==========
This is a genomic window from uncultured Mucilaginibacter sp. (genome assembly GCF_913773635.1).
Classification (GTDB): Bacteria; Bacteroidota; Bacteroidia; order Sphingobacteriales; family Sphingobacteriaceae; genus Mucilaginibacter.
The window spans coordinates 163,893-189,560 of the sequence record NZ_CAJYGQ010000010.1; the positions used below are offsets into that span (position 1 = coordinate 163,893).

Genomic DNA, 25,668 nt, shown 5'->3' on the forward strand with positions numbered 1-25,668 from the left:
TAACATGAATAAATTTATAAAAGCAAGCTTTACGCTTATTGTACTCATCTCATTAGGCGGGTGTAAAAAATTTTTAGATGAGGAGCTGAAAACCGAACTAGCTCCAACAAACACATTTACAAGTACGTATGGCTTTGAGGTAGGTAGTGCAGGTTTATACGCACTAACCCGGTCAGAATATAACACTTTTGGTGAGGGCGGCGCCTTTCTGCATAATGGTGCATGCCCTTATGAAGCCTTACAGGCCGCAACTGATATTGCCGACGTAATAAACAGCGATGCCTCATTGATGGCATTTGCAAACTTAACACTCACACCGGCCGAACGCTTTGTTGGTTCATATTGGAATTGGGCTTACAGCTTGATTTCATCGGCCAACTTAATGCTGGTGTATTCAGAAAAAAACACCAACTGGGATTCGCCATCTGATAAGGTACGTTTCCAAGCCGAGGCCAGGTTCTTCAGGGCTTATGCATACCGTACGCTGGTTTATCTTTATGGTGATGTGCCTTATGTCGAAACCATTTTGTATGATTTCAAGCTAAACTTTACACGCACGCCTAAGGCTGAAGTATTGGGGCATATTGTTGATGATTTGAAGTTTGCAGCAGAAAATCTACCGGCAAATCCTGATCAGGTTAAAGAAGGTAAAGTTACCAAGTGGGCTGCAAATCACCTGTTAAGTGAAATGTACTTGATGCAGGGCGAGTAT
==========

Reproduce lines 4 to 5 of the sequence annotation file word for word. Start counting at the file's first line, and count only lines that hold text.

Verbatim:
Genomic DNA, 25,668 nt, shown 5'->3' on the forward strand with positions numbered 1-25,668 from the left:
TAACATGAATAAATTTATAAAAGCAAGCTTTACGCTTATTGTACTCATCTCATTAGGCGGGTGTAAAAAATTTTTAGATGAGGAGCTGAAAACCGAACTAGCTCCAACAAACACATTTACAAGTACGTATGGCTTTGAGGTAGGTAGTGCAGGTTTATACGCACTAACCCGGTCAGAATATAACACTTTTGGTGAGGGCGGCGCCTTTCTGCATAATGGTGCATGCCCTTATGAAGCCTTACAGGCCGCAACTGATATTGCCGACGTAATAAACAGCGATGCCTCATTGATGGCATTTGCAAACTTAACACTCACACCGGCCGAACGCTTTGTTGGTTCATATTGGAATTGGGCTTACAGCTTGATTTCATCGGCCAACTTAATGCTGGTGTATTCAGAAAAAAACACCAACTGGGATTCGCCATCTGATAAGGTACGTTTCCAAGCCGAGGCCAGGTTCTTCAGGGCTTATGCATACCGTACGCTGGTTTATCTTTATGGTGATGTGCCTTATGTCGAAACCATTTTGTATGATTTCAAGCTAAACTTTACACGCACGCCTAAGGCTGAAGTATTGGGGCATATTGTTGATGATTTGAAGTTTGCAGCAGAAAATCTACCGGCAAATCCTGATCAGGTTAAAGAAGGTAAAGTTACCAAGTGGGCTGCAAATCACCTGTTAAGTGAAATGTACTTGATGCAGGGCGAGTAT